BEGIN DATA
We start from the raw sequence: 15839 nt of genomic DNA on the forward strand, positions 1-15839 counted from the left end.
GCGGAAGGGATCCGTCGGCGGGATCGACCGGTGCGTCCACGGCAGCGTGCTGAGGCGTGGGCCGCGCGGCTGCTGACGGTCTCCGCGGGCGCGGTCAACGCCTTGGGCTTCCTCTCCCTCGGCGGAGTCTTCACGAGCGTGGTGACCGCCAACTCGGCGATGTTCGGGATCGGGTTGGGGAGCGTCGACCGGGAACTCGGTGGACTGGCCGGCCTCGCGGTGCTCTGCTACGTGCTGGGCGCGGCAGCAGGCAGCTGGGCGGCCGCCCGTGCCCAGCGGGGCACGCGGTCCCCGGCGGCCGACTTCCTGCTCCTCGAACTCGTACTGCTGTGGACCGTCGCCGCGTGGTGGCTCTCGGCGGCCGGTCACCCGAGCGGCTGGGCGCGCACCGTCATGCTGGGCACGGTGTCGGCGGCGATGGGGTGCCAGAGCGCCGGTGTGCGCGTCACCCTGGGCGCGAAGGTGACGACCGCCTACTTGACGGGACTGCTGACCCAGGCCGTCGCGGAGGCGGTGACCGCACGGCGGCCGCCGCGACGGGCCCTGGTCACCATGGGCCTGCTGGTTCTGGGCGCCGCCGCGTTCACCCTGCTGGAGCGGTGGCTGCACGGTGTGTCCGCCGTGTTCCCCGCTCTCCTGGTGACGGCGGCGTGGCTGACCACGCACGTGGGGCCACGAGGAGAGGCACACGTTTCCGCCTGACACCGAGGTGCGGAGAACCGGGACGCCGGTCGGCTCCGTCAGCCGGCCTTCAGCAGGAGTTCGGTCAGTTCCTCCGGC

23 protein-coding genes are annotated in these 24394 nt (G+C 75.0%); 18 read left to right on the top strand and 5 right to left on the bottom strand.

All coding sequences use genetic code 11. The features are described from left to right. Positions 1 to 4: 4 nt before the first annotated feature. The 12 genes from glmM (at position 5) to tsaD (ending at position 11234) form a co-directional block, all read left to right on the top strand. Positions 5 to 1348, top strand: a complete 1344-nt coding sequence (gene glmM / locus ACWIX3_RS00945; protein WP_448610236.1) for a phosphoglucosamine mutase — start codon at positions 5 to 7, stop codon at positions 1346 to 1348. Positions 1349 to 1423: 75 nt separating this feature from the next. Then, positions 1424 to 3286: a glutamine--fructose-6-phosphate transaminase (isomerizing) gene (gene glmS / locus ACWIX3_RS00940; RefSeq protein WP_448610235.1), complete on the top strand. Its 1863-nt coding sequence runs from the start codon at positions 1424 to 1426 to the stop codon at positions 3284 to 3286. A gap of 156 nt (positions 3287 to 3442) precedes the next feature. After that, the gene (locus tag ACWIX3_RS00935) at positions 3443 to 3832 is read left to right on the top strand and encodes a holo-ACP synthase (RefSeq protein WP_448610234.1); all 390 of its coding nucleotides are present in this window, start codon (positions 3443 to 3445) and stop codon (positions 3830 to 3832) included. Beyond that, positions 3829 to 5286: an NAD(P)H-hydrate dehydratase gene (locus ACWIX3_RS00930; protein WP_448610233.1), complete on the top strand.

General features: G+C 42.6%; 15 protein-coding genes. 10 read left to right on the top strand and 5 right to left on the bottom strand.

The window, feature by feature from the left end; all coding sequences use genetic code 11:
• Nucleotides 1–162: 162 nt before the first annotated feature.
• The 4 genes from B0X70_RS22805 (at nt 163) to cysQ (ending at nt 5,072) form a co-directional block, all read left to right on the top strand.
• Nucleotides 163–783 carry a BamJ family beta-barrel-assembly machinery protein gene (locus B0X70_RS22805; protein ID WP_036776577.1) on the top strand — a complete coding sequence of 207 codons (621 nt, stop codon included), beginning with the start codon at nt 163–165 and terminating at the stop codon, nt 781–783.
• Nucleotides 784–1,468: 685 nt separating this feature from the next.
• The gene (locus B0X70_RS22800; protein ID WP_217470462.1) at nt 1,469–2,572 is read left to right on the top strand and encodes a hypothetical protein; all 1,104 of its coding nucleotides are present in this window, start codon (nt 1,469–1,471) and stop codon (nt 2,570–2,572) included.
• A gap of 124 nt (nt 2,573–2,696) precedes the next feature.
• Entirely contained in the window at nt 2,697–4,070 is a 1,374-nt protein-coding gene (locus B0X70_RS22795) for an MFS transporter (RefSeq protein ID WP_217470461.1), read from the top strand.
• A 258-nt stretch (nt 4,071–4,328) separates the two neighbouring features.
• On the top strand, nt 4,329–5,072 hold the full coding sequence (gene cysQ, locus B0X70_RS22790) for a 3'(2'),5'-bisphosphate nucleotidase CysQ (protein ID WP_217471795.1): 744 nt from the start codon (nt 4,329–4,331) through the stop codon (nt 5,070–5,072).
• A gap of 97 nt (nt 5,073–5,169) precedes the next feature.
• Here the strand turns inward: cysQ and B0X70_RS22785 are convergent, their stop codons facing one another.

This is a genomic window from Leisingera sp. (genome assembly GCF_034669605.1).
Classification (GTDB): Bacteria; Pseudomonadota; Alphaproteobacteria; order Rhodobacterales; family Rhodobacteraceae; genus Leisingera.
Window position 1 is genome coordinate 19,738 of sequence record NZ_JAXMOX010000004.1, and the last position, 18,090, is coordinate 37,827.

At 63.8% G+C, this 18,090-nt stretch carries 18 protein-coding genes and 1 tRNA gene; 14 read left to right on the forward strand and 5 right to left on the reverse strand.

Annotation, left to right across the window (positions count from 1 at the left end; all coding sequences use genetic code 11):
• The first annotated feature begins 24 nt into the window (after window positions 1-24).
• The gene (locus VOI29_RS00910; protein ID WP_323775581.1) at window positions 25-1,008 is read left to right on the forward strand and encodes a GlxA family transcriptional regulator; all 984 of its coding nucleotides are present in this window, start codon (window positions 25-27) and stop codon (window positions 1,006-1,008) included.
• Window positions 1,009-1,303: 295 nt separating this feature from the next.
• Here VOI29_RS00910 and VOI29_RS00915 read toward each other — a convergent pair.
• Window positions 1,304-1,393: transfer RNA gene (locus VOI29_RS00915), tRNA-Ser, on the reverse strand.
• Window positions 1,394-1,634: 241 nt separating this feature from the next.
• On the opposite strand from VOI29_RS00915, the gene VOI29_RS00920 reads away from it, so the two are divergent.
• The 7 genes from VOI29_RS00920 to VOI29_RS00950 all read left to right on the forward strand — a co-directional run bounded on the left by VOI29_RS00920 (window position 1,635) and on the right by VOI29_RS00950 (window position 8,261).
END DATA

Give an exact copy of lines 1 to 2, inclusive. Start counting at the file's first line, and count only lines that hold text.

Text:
We start from the raw sequence: 15839 nt of genomic DNA on the forward strand, positions 1-15839 counted from the left end.
GCGGAAGGGATCCGTCGGCGGGATCGACCGGTGCGTCCACGGCAGCGTGCTGAGGCGTGGGCCGCGCGGCTGCTGACGGTCTCCGCGGGCGCGGTCAACGCCTTGGGCTTCCTCTCCCTCGGCGGAGTCTTCACGAGCGTGGTGACCGCCAACTCGGCGATGTTCGGGATCGGGTTGGGGAGCGTCGACCGGGAACTCGGTGGACTGGCCGGCCTCGCGGTGCTCTGCTACGTGCTGGGCGCGGCAGCAGGCAGCTGGGCGGCCGCCCGTGCCCAGCGGGGCACGCGGTCCCCGGCGGCCGACTTCCTGCTCCTCGAACTCGTACTGCTGTGGACCGTCGCCGCGTGGTGGCTCTCGGCGGCCGGTCACCCGAGCGGCTGGGCGCGCACCGTCATGCTGGGCACGGTGTCGGCGGCGATGGGGTGCCAGAGCGCCGGTGTGCGCGTCACCCTGGGCGCGAAGGTGACGACCGCCTACTTGACGGGACTGCTGACCCAGGCCGTCGCGGAGGCGGTGACCGCACGGCGGCCGCCGCGACGGGCCCTGGTCACCATGGGCCTGCTGGTTCTGGGCGCCGCCGCGTTCACCCTGCTGGAGCGGTGGCTGCACGGTGTGTCCGCCGTGTTCCCCGCTCTCCTGGTGACGGCGGCGTGGCTGACCACGCACGTGGGGCCACGAGGAGAGGCACACGTTTCCGCCTGACACCGAGGTGCGGAGAACCGGGACGCCGGTCGGCTCCGTCAGCCGGCCTTCAGCAGGAGTTCGGTCAGTTCCTCCGGC